The QOF year starts in April and with it comes the annual meeting with your primary care organisation (PCO) prescribing adviser to set targets for the next 12 months.
This meeting is to agree goals for the year (Medicines Indicator 6) and to provide evidence that progress has been made towards last year's goals (Medicines Indicator 10). It has been part of the QOF since its introduction in 2003. There are a total of eight points at stake.
Unfortunately, many practices feel these targets are imposed upon them rather than mutually agreed, although this need not be the case.
In addition, any dispensing practices feel they are particularly targeted due to the mistaken belief that they are profligate users of NHS resources.
It is therefore vital that dispensing GPs ensure any changes in prescribing behaviour are transparent and for the good of patients, even if, coincidentally, they generate increased profit for the practice.
Schedule your meeting for as early in the QOF year as possible. Planning it for September, and initiating the necessary actions with only six months remaining, will only make targets harder to meet.
Most PCO prescribing groups will have clear goals they wish to achieve in the forthcoming year. These may reflect national priorities but it is likely that proposed targets will also reflect local initiatives related to current prescribing.
Although targets will be suggested, some practices do not realise they can also put forward their own.
Detailed knowledge of your patients can prove invaluable here, especially if there are particular issues affecting the local population that your suggested targets might address.
Note that some prescribing advisers allow more than three agreed actions, providing greater scope for the practice to make its own suggestions, and permitting the practice to achieve by succeeding in any three of the agreed areas.
Targets will need a good evidence base to support their inclusion but should involve a change that can be easily measured to ensure compliance.
Preference will be given to changes that can be demonstrated through a robust mechanism such as data from the NHS Business Services Authority (NHSBSA), the new resource for accessing practice prescribing information.
Bear in mind your time pressures and try to keep changes simple, aiming for clinical areas that include a relatively small number of patients. Ideally, changes should involve work that the practice would be undertaking anyway.
For example, in the first year of the QOF, my practice was fortunate to have set 'reduction in co-proxamol use' as a target, shortly before the virtual withdrawal of this medicine from the market.
Although prescribing quality is important, prescribing advisers are under pressure to reduce the ever-increasing drugs cost for the NHS. Using more cost-effective PPIs and statins is consequently a frequent target, although this may no longer be the case with the former, since esomeprazole and pantoprazole come off patent this year.
Dispensing practices have the extra complication of not wishing to damage their businesses, and so need to consider the bigger picture.
For example, last year, our PCO wished us to prescribe lower cost bisphosphonates. We used this as an opportunity to study our prescribing in osteoporosis, using cheaper alternatives but also ensuring we co-prescribed calcium and vitamin D supplements.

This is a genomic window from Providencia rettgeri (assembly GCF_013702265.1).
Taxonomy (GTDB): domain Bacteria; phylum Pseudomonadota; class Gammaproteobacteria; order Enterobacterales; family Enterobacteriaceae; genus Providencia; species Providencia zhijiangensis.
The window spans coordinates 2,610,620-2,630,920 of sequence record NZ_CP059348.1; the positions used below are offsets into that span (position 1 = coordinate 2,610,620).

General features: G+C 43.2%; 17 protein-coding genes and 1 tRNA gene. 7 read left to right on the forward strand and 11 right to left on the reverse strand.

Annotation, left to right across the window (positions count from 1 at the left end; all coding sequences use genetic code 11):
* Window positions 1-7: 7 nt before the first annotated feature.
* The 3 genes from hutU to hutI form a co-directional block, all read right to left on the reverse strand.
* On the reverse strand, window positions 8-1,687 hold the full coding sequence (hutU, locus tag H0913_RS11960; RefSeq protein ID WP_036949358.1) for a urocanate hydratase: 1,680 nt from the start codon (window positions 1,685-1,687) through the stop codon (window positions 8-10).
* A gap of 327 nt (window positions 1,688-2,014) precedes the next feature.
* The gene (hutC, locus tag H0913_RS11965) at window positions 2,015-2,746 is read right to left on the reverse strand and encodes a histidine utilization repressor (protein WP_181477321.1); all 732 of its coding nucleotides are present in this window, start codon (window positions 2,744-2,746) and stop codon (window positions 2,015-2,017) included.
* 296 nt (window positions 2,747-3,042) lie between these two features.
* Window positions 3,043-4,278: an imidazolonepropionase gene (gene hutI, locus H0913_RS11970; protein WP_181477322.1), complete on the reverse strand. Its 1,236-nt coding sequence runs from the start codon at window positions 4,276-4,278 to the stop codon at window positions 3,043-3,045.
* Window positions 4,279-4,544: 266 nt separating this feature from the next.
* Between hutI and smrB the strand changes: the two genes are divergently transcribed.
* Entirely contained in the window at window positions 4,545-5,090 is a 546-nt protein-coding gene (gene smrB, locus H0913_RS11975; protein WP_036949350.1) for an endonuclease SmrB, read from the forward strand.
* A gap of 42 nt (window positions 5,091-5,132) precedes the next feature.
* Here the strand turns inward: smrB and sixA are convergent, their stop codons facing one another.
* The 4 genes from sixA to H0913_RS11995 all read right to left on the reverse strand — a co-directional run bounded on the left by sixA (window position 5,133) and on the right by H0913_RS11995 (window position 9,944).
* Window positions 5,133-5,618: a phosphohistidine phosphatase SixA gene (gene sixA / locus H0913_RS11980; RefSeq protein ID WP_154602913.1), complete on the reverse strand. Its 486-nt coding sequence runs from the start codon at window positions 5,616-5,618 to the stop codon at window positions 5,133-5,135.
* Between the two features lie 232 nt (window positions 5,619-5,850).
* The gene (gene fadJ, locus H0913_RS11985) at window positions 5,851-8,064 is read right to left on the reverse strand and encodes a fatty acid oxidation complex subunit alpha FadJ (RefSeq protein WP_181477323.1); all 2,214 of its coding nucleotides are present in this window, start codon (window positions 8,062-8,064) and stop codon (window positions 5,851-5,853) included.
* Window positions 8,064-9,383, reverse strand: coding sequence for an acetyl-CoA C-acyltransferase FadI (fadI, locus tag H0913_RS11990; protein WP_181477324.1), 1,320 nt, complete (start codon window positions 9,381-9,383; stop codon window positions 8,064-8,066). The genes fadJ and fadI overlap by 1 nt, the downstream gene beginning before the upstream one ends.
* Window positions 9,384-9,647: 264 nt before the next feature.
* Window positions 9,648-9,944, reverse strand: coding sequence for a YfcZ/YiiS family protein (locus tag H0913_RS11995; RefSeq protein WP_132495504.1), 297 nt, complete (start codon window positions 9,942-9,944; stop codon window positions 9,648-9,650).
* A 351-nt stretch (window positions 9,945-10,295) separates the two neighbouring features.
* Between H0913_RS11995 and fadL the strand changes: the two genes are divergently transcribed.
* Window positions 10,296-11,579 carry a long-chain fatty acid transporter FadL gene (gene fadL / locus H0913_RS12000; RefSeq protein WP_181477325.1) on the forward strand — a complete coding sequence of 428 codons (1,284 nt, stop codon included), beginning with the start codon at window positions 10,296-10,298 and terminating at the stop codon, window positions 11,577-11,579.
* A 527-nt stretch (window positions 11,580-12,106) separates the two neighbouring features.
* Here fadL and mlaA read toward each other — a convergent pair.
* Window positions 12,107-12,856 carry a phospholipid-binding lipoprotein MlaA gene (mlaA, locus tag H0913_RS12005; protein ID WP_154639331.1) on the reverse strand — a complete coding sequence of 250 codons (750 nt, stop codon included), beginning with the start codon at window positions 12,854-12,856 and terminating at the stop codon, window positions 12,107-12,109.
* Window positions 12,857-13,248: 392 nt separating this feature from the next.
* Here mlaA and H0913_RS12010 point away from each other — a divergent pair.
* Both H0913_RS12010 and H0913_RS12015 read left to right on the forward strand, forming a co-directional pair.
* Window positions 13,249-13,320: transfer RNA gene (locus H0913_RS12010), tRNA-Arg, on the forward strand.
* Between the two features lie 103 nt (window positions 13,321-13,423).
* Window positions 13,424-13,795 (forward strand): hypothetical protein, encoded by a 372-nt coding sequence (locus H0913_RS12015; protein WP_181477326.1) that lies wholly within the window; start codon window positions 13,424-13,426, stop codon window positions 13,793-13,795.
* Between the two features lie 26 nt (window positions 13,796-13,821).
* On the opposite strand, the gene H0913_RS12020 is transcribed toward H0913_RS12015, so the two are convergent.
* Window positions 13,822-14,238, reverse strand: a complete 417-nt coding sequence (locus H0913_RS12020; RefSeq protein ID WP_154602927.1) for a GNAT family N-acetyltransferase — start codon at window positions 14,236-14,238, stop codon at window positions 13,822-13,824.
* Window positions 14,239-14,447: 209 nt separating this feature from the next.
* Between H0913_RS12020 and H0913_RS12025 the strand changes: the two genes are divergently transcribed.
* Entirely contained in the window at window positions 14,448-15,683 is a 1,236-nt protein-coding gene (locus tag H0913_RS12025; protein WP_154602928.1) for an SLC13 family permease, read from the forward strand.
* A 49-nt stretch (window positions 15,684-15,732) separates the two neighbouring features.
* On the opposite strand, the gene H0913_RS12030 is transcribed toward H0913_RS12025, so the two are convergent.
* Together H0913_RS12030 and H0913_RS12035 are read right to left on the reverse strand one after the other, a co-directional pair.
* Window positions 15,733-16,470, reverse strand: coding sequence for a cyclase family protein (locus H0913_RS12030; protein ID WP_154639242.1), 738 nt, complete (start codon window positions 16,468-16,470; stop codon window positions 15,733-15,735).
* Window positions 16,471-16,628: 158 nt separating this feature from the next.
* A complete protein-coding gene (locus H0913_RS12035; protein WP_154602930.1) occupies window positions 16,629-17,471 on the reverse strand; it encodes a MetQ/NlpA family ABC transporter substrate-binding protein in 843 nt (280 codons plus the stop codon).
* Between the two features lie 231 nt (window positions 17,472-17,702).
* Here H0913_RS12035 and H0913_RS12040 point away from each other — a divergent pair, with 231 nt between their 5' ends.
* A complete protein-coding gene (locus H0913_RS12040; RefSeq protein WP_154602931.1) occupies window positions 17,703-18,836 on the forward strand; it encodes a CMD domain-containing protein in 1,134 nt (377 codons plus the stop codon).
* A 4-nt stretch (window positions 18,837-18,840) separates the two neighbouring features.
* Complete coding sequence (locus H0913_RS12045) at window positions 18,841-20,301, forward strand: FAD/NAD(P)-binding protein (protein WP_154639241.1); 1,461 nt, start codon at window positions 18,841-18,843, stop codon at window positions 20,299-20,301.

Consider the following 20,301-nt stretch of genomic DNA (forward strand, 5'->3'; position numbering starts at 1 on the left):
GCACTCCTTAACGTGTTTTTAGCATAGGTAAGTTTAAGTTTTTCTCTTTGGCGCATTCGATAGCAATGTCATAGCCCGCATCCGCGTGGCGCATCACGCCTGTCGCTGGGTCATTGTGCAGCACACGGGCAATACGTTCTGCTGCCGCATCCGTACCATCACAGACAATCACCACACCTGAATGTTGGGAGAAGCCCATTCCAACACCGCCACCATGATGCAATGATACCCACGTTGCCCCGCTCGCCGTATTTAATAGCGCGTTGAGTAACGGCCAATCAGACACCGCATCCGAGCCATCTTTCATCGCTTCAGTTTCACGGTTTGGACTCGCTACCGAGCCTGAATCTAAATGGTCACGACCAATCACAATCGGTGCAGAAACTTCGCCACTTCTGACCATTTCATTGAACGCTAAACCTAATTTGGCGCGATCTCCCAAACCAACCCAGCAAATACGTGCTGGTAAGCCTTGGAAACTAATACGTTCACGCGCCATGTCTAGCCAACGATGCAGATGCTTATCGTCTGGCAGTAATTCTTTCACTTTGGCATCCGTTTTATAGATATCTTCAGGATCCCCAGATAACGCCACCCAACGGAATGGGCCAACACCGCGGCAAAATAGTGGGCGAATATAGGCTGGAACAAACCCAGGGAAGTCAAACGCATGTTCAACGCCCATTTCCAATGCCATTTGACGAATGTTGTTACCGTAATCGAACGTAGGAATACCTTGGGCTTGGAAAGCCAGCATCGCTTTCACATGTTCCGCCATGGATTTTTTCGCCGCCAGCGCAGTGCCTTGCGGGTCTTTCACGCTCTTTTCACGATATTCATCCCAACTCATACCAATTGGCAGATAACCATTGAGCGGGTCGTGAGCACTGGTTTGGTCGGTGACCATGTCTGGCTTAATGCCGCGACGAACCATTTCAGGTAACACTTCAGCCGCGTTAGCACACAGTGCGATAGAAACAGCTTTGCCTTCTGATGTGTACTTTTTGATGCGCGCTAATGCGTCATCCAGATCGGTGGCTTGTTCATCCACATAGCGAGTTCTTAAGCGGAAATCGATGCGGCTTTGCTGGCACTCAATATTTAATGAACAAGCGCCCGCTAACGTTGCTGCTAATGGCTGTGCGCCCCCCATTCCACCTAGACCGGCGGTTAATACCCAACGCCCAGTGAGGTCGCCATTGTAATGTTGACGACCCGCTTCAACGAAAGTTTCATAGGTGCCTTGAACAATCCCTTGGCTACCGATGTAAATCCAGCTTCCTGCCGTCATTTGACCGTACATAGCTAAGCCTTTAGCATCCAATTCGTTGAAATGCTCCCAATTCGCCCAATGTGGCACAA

We were able to improve care for patients, reduce our spending on bisphosphonates but also increase the number of dispensed items.
Over the past couple of years, safety alerts have been produced for different medicines, often through the MHRA. Making changes as a result of this advice is a sign of quality prescribing.
Often this will entail a change in a patient's medication to safer alternative (as discussed with them), but with no loss in overall dispensing.
Two of our targets in the past two years, relating to safety, have involved dosulepin and minocycline. The numbers of patients involved were small, with simple switches during routine consultations to safer medicines.
After your meeting with the prescribing adviser, a document explicitly listing the targets should be signed by both parties. This allows any confusion as to what was agreed to be identified at the outset, and resolved.
Ideally, the practice should have a clear plan for how it intends to move toward these targets, and the PCO should provide resources to aid computer searches and the sending out of standard letters to patients.
I would encourage practices to name the PCO at the top of any correspondence to patients and to state it as a point of contact. This helps to legitimise any proposed change in medication and simplifies contacts for any patient who is concerned about the change. Letters should be clear, unambiguous and free of jargon.
Medication changes to safer alternatives are generally easy to justify to patients, however changes made for a stable patient, purely to lower costs, are harder to explain.
There are increasing worries that standard PCO letters fail to obtain full informed consent because patients' medications are automatically changed unless they explicitly disagree.
Many GPs now insist that any switch can occur only if the patient replies to state that they have understood and agreed the change in medication. If there are concerns, the BMA advises GPs to seek guidance from the local ethics committee.
- Dr Phipps is a dispensing GP in Lincolnshire